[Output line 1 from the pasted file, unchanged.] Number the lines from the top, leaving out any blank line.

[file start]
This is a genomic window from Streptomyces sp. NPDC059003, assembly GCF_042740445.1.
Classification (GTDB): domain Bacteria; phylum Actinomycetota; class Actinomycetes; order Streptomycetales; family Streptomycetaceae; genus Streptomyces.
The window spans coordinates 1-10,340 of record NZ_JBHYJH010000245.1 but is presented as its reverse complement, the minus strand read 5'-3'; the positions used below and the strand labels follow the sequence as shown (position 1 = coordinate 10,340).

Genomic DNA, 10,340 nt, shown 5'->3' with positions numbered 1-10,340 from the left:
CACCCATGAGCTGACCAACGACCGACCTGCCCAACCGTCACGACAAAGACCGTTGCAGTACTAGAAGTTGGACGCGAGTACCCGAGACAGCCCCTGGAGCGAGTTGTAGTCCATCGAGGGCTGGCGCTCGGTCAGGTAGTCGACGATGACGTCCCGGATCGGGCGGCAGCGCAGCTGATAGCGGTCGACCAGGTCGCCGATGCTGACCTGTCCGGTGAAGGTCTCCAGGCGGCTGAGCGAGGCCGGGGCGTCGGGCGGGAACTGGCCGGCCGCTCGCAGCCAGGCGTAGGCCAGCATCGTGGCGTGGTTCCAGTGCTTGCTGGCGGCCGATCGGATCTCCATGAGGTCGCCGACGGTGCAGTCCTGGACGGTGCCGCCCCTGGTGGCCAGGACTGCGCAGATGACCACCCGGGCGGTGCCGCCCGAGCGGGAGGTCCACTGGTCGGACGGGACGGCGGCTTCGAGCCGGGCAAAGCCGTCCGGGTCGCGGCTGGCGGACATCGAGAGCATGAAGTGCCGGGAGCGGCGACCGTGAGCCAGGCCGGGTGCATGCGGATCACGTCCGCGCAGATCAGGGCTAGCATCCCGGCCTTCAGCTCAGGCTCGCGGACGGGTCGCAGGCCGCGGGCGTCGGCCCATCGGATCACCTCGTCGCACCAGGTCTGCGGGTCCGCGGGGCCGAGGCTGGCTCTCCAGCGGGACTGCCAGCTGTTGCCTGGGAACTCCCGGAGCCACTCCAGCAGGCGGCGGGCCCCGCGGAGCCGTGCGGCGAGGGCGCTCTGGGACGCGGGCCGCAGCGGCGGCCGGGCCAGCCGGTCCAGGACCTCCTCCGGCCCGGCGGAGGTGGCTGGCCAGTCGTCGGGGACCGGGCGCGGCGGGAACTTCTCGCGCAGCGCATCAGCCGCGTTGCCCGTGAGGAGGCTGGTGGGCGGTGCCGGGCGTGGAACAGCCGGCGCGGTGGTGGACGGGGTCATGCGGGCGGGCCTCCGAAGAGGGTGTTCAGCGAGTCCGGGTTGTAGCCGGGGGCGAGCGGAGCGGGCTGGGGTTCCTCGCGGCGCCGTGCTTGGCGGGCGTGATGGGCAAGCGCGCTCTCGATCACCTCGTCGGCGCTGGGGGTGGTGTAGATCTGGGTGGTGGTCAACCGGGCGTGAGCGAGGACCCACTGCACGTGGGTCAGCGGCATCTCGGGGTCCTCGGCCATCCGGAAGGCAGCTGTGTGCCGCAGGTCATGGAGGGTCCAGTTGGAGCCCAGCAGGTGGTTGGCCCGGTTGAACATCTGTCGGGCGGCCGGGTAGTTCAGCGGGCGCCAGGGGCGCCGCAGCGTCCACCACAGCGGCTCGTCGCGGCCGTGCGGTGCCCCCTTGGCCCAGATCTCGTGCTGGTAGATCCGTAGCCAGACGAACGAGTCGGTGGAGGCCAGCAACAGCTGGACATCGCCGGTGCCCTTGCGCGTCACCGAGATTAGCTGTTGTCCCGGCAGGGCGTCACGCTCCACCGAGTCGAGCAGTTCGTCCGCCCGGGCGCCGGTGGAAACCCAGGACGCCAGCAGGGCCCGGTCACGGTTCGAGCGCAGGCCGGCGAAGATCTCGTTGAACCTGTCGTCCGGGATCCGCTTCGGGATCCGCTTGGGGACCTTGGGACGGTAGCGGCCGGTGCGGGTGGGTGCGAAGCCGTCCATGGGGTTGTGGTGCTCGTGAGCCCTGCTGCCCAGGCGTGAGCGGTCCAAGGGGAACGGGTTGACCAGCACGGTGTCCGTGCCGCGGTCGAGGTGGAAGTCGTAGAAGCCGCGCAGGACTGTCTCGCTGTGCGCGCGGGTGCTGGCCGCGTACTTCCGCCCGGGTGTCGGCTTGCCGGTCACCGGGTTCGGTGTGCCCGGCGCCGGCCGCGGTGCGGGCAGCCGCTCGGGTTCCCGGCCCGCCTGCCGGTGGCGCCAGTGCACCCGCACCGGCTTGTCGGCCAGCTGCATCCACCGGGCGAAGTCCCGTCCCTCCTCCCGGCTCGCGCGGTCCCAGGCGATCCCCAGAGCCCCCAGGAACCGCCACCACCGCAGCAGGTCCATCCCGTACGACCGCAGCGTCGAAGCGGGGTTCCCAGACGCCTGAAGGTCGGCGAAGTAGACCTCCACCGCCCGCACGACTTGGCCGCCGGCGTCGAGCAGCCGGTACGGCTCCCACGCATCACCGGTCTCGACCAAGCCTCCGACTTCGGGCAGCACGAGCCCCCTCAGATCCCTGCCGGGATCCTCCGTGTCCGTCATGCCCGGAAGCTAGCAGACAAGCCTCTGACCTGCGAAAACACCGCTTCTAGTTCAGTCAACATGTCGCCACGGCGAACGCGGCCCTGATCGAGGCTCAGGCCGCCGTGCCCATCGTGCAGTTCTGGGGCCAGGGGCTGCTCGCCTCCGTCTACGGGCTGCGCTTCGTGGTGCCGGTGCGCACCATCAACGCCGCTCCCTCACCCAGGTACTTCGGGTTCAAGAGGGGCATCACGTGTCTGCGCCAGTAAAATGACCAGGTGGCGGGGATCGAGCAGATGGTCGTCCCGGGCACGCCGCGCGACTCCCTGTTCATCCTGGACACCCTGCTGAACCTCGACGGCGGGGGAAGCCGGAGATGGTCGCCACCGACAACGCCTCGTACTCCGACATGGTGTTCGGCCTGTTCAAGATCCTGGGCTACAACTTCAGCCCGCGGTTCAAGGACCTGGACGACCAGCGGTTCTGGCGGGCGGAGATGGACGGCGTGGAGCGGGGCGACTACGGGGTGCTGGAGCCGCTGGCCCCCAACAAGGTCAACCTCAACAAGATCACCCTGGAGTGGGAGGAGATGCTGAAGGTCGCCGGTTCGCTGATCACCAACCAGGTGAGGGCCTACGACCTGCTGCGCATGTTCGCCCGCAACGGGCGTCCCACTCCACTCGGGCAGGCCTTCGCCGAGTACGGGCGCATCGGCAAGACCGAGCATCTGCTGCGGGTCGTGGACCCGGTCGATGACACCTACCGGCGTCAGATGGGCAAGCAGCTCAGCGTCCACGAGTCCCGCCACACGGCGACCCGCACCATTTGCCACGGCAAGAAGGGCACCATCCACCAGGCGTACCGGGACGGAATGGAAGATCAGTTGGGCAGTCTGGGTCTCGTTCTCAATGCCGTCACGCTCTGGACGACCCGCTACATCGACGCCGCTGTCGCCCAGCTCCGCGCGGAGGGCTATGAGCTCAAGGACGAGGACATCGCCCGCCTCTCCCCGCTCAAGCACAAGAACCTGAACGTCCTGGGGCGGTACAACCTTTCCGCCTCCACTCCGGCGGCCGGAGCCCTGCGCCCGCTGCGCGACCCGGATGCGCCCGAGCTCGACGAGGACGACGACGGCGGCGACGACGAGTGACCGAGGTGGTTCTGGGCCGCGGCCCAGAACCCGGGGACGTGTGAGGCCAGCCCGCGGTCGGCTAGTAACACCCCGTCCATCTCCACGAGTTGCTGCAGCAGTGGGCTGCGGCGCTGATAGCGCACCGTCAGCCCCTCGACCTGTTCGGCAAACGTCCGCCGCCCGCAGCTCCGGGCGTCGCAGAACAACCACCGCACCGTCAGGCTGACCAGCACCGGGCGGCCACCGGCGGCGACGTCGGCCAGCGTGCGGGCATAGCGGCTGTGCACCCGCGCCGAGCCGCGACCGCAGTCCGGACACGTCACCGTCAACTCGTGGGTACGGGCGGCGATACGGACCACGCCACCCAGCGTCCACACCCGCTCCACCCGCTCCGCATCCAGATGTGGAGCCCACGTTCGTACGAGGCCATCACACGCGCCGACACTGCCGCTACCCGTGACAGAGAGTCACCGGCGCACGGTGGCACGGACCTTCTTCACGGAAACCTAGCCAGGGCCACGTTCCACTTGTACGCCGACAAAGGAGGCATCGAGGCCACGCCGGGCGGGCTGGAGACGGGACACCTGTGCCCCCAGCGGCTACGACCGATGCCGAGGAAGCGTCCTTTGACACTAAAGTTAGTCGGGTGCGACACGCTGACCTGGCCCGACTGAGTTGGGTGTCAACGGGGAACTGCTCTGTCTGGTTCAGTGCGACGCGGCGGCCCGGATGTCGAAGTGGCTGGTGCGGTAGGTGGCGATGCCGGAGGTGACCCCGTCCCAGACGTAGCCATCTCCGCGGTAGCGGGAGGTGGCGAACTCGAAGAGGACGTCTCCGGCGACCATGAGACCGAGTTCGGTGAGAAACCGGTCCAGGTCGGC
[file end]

This is a genomic window from Streptomyces sp. NPDC059003, assembly GCF_042740445.1.